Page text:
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Int J Inj Contr Saf Promot. 2005 Sep;12(3):143-56.

Evaluation of community-based injury prevention programmes: methodological issues and challenges.

Author information

1
Linköping University, Department of Health and Society IHS, Division of Social Medicine and Public Health Science, SE-58183 Linköping, Sweden. nilsen@uptown.se

Abstract

The evaluation of comprehensive community-based injury prevention programmes is complex and poses many methodological challenges. There is little consensus in contemporary literature about the most appropriate methods of evaluating these programmes. This study employed a systematic literature review to examine evaluations of 16 community-based injury prevention programmes with regard to key methodological issues and challenges. Three aspects of the evaluated programmes were analysed: assessed elements (context, structure, process, impact, and outcome); study design; and methodological issues addressed. The results showed that context, structure and process assessments were the most neglected aspects of the evaluation studies. The programmes were typically described with minimal discussion of how the context may have influenced the effectiveness. The process (activities) was described rather than evaluated against appropriate standards of comparisons. Impact evaluations adhered more closely to documented guidelines, but half of the evaluations did not include impact variables. Outcome evaluations focused on injury incidence. Most evaluations employed some qualitative methods, but the vast majority of methods used were quantitative. This study indicated that the quasi-experimental study design has become an accepted norm for the evaluation of community-based injury prevention programmes. Most of the evaluations contained explicit details of the methodology used and of the choices related to the methodology. While threats to internal validity were identified in most studies, problems related to external validity and construct validity were largely overlooked by the evaluators.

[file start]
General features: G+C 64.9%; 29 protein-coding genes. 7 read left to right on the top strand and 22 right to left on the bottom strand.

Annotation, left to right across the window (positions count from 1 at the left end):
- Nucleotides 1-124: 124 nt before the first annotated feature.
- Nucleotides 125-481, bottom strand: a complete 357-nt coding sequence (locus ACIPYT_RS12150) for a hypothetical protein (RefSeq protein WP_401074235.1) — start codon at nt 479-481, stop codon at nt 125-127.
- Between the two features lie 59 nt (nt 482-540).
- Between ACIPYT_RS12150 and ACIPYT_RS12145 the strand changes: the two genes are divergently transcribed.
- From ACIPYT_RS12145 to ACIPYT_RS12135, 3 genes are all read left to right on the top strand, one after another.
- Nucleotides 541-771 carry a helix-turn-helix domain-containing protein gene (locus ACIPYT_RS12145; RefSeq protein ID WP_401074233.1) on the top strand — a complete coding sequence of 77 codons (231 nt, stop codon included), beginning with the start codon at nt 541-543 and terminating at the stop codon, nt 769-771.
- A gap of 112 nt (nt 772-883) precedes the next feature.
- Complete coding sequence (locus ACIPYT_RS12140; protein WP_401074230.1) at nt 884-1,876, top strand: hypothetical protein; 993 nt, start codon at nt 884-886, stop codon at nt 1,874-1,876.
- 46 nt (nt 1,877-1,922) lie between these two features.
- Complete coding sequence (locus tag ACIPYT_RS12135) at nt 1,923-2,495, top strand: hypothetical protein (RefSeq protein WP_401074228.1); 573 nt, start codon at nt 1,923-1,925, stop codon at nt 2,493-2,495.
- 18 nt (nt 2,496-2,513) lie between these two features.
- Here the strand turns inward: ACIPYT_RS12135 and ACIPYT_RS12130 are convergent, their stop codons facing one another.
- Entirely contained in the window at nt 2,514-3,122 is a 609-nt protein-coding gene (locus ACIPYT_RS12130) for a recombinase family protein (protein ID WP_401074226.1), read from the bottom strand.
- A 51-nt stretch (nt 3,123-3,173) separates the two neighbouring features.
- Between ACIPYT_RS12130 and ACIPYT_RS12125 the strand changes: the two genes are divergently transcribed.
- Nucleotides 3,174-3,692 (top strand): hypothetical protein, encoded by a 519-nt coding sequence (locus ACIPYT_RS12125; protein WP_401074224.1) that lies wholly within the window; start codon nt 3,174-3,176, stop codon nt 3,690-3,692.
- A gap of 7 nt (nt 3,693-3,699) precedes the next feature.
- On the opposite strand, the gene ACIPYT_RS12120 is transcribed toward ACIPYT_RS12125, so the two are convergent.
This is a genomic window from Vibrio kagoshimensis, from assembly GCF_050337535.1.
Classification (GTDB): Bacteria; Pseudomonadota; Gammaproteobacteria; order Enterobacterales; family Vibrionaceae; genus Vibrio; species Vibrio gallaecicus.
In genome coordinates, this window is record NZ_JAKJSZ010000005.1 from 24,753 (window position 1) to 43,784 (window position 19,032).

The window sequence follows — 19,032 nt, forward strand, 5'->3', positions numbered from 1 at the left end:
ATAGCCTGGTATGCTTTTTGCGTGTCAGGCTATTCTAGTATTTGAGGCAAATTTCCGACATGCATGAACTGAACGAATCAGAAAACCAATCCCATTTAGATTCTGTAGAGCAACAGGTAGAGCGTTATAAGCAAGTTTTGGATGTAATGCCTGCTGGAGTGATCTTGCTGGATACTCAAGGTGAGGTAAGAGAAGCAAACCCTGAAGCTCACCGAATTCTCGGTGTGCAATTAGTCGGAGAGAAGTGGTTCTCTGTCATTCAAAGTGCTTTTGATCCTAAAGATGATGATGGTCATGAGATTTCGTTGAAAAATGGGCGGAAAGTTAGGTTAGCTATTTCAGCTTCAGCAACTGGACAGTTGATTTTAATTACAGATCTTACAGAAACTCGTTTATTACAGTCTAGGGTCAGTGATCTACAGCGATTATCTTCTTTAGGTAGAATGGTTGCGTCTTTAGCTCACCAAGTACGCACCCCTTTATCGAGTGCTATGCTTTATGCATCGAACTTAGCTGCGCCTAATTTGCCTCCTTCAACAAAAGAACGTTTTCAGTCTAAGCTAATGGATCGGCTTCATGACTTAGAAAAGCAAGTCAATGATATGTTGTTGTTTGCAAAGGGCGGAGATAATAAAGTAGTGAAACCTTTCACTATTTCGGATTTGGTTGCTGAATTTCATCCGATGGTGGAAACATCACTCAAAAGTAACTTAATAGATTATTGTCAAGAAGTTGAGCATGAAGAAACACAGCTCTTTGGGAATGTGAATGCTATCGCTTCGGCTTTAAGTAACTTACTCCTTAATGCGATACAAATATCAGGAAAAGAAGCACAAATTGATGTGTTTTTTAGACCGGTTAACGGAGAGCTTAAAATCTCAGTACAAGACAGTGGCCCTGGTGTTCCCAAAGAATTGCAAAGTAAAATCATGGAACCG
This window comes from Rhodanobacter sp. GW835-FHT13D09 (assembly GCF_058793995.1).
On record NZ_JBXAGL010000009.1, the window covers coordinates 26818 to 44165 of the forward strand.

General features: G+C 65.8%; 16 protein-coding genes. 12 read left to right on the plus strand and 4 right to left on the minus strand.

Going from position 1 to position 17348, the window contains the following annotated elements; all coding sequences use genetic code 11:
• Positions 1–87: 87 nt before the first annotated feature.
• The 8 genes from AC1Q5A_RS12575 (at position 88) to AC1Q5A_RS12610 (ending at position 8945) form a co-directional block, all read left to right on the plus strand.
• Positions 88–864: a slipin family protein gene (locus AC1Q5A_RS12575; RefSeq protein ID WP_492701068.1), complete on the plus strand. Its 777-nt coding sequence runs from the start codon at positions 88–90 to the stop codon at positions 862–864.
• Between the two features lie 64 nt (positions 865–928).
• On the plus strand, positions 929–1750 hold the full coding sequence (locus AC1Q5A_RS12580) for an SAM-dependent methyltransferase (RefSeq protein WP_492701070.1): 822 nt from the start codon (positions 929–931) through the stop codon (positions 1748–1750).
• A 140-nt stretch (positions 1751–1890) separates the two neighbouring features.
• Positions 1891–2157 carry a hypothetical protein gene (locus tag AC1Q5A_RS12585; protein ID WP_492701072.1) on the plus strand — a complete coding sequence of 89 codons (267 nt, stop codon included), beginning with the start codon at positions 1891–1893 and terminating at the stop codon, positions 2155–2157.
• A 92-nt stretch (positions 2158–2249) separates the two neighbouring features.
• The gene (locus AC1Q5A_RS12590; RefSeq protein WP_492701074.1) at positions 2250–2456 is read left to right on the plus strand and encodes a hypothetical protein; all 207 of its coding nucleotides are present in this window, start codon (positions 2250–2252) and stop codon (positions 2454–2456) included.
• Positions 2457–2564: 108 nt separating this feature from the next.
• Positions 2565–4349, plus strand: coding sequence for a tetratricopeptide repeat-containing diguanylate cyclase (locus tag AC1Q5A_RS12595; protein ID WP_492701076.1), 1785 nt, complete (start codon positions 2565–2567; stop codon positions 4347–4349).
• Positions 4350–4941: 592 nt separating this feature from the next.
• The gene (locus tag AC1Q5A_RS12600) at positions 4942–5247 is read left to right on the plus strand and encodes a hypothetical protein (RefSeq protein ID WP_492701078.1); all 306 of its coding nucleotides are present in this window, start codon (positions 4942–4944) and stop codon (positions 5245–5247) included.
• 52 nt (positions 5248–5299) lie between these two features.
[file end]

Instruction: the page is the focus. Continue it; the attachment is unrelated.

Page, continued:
PMID:
16335432
DOI:
10.1080/17457300512331339175
[Indexed for MEDLINE]

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